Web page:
Remeker

From soil to cheese

Top 2 from a Dutch cheese journey

He drops down unto his knees and studies the fresh cow manure on the field. It has the right smell, fIies have already found it, and that’s a good sign. It is one of indicators of how the cow is doing. Jan Dirk van de Voort is a farmer and cheesemaker of Remeker cheese and he sees the world in quite a different light than most of his colleagues.

Remeker
Fresh manure with flies = healthy cow
Remeker
Manure after 2½ weeks = dung beetles and birds have almost done their job

In accordance with nature

Jan Dirk comes from a farmer’s family and their story is linked to the farm De Groote Vort for many generations. Despite family tradition, he has gone his own ways. Well, his father did too, he was the first in the Netherlands to start with jersey cows. They were actually the first in Europe to make gouda with jersey milk.

Remeker

The biggest change

Jan Dirk turned the farm organic 30 years ago but the gamechanger came 15 years ago when they said goodbye to antibiotics, vitamins, insecticides, pesticides etc. From that moment he relied on nature and sustainability. It has become a combination of philosophy and earning model at the same time.

Remeker

The horns

An example of his way has do with horns. It is common that you dehorn the cows in order to prevent them to harm each other and to minimize the need for space. Jan Dirk explains that the horns is a mineral depot which are used for the calves. If you take away the horns, the minerals for the calves come out of the hoofs and thereby creating hoof issues which need treatment.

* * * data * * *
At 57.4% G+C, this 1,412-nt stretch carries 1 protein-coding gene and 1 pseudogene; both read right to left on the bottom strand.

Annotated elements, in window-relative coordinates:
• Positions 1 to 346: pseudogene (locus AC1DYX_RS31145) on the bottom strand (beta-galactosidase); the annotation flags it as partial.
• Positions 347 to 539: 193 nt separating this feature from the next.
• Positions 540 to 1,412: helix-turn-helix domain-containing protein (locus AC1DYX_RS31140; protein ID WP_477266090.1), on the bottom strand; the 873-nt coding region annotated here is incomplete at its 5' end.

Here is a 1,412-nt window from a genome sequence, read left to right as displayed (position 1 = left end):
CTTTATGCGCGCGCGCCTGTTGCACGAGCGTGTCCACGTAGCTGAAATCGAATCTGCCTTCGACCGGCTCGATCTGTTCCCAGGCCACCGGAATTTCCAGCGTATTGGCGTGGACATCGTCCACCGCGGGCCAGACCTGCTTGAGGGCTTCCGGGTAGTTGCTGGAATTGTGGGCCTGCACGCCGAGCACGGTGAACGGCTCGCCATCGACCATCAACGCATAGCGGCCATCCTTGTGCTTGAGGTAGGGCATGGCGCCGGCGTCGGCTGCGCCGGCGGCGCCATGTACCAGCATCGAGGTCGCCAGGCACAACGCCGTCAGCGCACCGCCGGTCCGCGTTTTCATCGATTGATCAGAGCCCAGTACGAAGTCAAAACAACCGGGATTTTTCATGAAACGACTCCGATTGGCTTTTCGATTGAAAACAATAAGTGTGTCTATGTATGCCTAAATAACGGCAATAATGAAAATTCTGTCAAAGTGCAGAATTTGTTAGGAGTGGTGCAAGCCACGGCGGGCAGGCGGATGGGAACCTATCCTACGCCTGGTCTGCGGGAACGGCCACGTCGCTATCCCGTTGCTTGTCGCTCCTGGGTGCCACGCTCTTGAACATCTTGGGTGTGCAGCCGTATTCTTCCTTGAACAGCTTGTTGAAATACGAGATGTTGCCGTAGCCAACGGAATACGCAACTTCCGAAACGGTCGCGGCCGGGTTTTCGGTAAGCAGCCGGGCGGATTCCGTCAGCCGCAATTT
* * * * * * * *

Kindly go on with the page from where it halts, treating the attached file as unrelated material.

In order to avoid aggressions among the cows, the stable has no corners. where the cows normally could take out their aggressions.

Remeker

The 85 cows eat fresh grass when it’s possible and that’s most of the year. When they can’t have fresh grass, they are fed with things such as hay, grass sileage and pressed herbs.

Remeker

Drink coffee and let the worms work

The farm generates six incomes but has many more employees if you count the worms. They do an important job. Jan Dirk tells us about a research project they run with the university right now. The worms count the Dutch local worms but also imported long Canadian worms. It takes around 30 years to take the fields back to a stage where no ploughing and working the soil is needed (and he can drink coffee in stead). Where the soil is in balance when it comes to water, calcium and other minerals.

Remeker
Remeker
The compactness of these two soil lumps will dissappear within a few more years when the worms have done more work.

Connection between soil and cheese

When it comes to the Remeker cheese, the method is also in line with old traditions and nature. Milk is only heated to the natural temperature of the cow which means all important micro organisms are kept alive.

In the maturing cellar, beautiful cheeses with natural rind marked Remeker lie on wooden planks and are turned now and then.

But new ideas can come along. All cheeses are for instance covered with homemade ghee (clarified butter). This gives extra taste from the outside inwards.

Remeker
Remeker
Remeker

Remeker is an old name of one of the fields. It goes back to the 17th century and comes from two old Dutch names: Reem (surrounded by) and eker (oak).
Remeker

The cheeses are really good. Going from young (3 months) with buttery, creamy flavor which melts on the tongue to 1½ years with grainy texture and crunchy crystals.

Remeker

Leave a Comment

Your e-mail address will not be published. Required fields are marked *

*